Greenwich Council

Agenda item

Motion "Assistance with resources for Councils to implement fire safety measures to its housing stock"

Motion proposed by Councillors Chris Kirby and Denise Hyland

Decision:

Resolved -

 

This Council notes with great sadness the tragedy that has taken place at Grenfell Tower and extends its sincere condolences to the all those who have been affected by this disaster.

 

Council calls upon the Government to commit to assisting with resources for Councils to implement any fire safety measures to its housing stock as recommended by the official report.

 

Council praises the bravery and the work of emergency services in dealing with this disaster, probably the most significant civil emergency since 1945.

 

Minutes:

Councillor Chris Kirby moved the motion, reserving the right to speak.

 

In seconding the motion, Councillor Averil Lekau noted that the Council had established a fire safety team some years ago, and had implemented an ongoing programme of improvements to the Council's housing stock, to meet fire safety requirements. However, following the Grenfell tragedy the Council, and other local authorities, would need to significantly increase their investment in fire safety improvements in order to provide assurance for their residents given their heightened concern. The Council's core finances and ring-fenced housing revenue account were already under extreme pressures which were exacerbated by the Government's policy or inaction.

 

Therefore, Councillor Lekau suggested that the Council request the Government to scrap the 1% annual rent reduction which had resulted in a £33 million loss of income for investment, and to provide dedicated funding to support the Council's essential programmes for fire safety improvements, and increase the proportion of right to buy receipts from the existing 30% so that the Council could use that to develop or build new affordable housing, and that would decrease the Council’s match funding requirement freeing up resources for investment. It was requested that the Government require the private rented sector to provide local authorities with information in pursuit of their roles to lead and co-ordinate housing provision in their areas in keeping with their democratic mandate. The Government was urged to enable local authorities to establish HMO saturation zones which would restrict numbers of HMOs permitted in given areas. The Council should be given full mandatory licensing of the whole private rented sector or require landlords to register their let properties with the local authority. The Government should amend emergency prohibition orders to deal with private rented sector properties that provided a health and safety hazard to tenants. This would involve extending local authority powers so that they could require tenants to leave a property with immediate effect, rather than leave it to landlords to find alternative accommodation in their own time. This would have an associated power to require landlords to reimburse the local authority for any costs it incurred as a result of those tenants being deemed homeless. The time limit to prosecute landlords for Housing Act offences should be extended from the current six months to two years in line with food safety and health and safety offences. They needed more clarity within building regulations making them less vague and open to interpretation, by levelling the playing field for competition from approved building inspectors. At present the local authority has to do regularisations and set fees which were then undercut by approved inspectors.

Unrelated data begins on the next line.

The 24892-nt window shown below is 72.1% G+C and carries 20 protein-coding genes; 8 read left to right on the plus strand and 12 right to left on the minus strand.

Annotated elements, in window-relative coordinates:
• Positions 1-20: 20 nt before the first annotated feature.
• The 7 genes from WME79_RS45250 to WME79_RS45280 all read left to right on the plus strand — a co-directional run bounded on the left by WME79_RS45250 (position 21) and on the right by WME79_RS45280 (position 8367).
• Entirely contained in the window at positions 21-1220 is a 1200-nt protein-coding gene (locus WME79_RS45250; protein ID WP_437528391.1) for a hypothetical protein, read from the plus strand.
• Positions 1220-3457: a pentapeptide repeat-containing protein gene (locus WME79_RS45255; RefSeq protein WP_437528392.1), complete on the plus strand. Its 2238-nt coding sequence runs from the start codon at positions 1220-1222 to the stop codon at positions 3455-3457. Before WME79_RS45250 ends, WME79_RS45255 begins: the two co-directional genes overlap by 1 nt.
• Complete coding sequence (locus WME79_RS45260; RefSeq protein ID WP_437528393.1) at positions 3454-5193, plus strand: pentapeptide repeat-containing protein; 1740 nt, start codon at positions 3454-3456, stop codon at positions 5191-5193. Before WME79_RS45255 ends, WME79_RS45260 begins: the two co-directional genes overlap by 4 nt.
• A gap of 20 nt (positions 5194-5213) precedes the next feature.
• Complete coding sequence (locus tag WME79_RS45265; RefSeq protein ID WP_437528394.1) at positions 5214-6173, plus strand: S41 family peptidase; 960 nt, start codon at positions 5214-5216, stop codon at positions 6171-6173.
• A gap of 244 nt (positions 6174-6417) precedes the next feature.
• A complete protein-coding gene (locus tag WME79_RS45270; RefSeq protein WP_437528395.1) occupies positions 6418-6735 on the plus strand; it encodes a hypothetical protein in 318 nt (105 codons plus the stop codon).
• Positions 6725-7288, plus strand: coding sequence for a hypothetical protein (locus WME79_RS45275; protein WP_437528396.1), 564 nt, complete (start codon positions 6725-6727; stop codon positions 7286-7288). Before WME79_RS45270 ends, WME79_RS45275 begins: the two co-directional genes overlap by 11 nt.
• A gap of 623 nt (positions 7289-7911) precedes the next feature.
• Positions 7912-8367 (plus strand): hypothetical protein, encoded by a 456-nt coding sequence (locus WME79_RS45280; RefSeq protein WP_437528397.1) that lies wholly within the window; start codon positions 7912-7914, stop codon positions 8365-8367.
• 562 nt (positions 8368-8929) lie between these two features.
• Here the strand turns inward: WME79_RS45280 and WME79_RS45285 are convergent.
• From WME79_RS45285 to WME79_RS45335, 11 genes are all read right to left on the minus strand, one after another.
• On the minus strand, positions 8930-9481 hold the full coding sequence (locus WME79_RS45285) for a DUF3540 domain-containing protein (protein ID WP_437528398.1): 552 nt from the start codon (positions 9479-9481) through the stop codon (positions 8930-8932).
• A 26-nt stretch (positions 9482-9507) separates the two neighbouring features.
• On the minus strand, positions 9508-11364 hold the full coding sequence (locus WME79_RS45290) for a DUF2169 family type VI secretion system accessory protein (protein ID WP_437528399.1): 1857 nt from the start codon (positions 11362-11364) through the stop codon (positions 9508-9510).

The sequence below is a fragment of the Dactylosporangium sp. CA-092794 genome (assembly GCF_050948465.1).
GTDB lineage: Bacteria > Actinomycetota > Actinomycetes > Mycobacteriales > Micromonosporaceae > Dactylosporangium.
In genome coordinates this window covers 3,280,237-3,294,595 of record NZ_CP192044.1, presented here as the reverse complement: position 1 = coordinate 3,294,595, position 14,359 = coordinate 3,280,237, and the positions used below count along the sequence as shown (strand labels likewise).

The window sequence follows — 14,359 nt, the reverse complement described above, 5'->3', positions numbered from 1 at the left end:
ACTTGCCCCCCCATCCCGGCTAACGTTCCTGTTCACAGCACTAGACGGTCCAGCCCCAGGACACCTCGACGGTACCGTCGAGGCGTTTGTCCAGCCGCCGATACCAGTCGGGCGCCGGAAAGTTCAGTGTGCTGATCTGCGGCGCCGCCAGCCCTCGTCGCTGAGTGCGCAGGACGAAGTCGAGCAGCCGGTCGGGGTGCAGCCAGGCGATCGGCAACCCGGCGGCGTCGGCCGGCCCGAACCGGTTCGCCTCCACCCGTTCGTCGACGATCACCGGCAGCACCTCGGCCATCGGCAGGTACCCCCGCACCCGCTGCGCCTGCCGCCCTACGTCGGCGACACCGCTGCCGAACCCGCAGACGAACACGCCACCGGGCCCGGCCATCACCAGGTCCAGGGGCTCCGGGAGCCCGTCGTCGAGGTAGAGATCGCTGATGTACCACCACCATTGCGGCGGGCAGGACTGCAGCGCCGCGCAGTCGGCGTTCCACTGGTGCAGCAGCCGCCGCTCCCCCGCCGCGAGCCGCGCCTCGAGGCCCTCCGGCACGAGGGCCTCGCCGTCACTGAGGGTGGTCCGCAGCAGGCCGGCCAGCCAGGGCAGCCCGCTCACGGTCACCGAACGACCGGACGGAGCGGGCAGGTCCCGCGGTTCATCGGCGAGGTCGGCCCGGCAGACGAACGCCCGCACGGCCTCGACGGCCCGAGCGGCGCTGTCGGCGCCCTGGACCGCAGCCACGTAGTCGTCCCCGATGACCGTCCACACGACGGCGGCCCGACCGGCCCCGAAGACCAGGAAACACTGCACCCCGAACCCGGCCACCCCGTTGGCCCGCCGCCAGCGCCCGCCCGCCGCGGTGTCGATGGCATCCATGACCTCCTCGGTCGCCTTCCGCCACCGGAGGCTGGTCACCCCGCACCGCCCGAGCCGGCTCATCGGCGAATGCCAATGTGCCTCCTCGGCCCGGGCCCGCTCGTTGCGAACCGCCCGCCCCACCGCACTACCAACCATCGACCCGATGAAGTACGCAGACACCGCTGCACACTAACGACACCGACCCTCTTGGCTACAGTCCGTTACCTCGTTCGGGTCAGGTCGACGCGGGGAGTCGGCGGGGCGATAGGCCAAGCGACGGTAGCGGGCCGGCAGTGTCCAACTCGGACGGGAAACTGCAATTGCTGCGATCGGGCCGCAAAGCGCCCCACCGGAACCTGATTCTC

Given a ‘shopping list’, Councillor Lekau added that a problem had arisen given that some blocks were privately owned and yet had RP tenants within them. Securing information and remedial action was complex and needed to be simplified. She proposed that a building registration programme for buildings over 6 storeys was developed. Developers, whether private or otherwise should lodge with the Council the building specifications, annual fire risk assessments, and the fire prevention measures employed. In addition, they should have to register and lodge with the Council any modifications to buildings, and at that point provide an updated fire risk. There should be a duty to co-operate imposed on building owners whereby they are obliged to provide information to local and national Government about the extent of any problems and what remedial actions they were taking and the timeframe within which they were to act. All these measures would ensure the safety of all their residents.